What Circumstances Justify a Marvin Action?

Though LGBT couples in California have had the legal right to marry since 2013, marriage is not the only way that couples form serious relationships.

Ending a long-term partnership is never easy, but it can be even more challenging when there are conflicts over financial support and the division of assets and liabilities. For couples that are neither married nor in a domestic partnership, a Marvin action may be the best way to settle these types of disputes.

Let’s examine the circumstances in which a Marvin action may be appropriate.


In general, Marvin cases apply to long-term relationships in which a couple lived together, which is known as co-habitation. Co-habitation is used as a benchmark for Marvin cases because it often demonstrates the validity and commitment of the relationship. Marvin law is less commonly applied to short-term relationships, or those in which each partner lived in their own residence.

Non-marital status

Because family court is utilized to resolve divorce and separation disputes, Marvin law, utilized in civil court, only applies to those who are unmarried and not in a domestic partnership.

However, married couples that are seeking to settle disputes that were caused before they were married may also consider seeking a Marvin action. Note that this type of action would only address the unmarried portion of the relationship, however. This is most likely seen for couples that were in a long-standing relationship for many years before they got married.

Domestic partnerships are treated roughly the same as marriages when it comes to the division of assets, but some complexities may arise. Contact our attorneys for further details on this topic.

Ability to demonstrate an implied contract

In the legal sense, marriage is considered a contract in which the couple will share their resources. Some couples specify how those resources will be shared in a pre-nuptial agreement, while others defer to California state law, which determines that resources will be split 50/50.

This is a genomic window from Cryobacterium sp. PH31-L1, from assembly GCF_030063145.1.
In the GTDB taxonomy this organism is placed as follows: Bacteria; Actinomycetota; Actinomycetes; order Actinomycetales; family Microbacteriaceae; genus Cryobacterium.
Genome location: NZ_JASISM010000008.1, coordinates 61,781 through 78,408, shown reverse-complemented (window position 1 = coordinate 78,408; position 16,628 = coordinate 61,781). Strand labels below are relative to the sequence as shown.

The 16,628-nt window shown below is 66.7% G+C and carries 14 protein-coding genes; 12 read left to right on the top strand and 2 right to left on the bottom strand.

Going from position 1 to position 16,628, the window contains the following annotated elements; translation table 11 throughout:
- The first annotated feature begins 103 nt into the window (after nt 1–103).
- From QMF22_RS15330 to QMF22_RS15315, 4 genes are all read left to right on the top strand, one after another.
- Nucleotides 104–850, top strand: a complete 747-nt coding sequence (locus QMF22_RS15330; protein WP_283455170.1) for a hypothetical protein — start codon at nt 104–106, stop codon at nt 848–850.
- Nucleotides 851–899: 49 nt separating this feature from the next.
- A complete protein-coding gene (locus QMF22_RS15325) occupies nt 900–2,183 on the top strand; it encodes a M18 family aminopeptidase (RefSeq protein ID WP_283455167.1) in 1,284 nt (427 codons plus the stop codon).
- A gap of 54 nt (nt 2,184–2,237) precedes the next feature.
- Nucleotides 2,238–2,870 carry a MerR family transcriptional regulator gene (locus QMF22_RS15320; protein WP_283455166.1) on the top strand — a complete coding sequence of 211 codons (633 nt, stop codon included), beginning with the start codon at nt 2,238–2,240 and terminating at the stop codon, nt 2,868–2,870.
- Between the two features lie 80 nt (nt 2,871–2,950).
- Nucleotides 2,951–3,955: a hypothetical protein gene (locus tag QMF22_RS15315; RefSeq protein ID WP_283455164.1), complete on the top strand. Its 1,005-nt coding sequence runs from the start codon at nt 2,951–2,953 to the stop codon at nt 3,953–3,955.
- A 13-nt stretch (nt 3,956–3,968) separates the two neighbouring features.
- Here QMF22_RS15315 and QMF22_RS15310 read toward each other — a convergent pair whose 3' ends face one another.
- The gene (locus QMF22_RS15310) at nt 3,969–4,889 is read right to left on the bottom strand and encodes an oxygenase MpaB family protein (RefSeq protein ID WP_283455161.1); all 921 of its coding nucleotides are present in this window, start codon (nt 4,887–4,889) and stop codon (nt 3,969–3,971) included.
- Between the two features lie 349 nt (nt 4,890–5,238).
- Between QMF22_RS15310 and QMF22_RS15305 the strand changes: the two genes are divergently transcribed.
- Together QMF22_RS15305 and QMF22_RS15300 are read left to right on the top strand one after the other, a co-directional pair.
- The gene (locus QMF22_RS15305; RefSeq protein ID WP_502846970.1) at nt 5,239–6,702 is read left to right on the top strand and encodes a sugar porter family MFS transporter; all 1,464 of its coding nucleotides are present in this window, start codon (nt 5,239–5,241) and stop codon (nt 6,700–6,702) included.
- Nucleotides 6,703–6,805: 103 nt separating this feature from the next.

Since the 1976 Marvin v. Marvin case, from which Marvin actions get their name, California State Law has stipulated that in some cases, non-married couples have a similar contract. In those cases, though contract is “implied,” it may still be considered valid.

Though not required, if you have a co-habitation agreement spelling out the rights and responsibilities of each partner, your argument will be stronger.

Financial dependency or conflict over division of assets

Most often, Marvin cases concern partnerships in which one person provided financial resources to the other.

Commonly, they are seen in cases in which one partner stays at home to act as a homemaker or parent. After all, this has a real financial cost, not only due to lost wages during the time at home, but also future lost wages due to a gap in work history.

Another common occurrence for Marvin cases arises when there is a question of the fair division of assets and liabilities. This may concern a conflict over the ownership of valuable items such as vehicles, how to divide resources such as savings or stock ownership, and so forth. In the reverse case, a Marvin action may be utilized to come to an agreement over how to divide credit card debt, mortgages, and other liabilities.

Inability to come to an agreement outside of court

Often, couples can find an agreement through mediation. This tends to be less expensive, and is often quicker. In this case, they may not need to utilize a Marvin action. If this is not possible, a Marvin action may be pursued using the court system.

During emotionally heated times, it can be challenging to advocate for yourself. Our attorneys will work with you to determine if a Marvin action is the right fit for your case, and if so, advocate on your behalf to ensure you receive the best possible outcome.

Contact us for a consultation.

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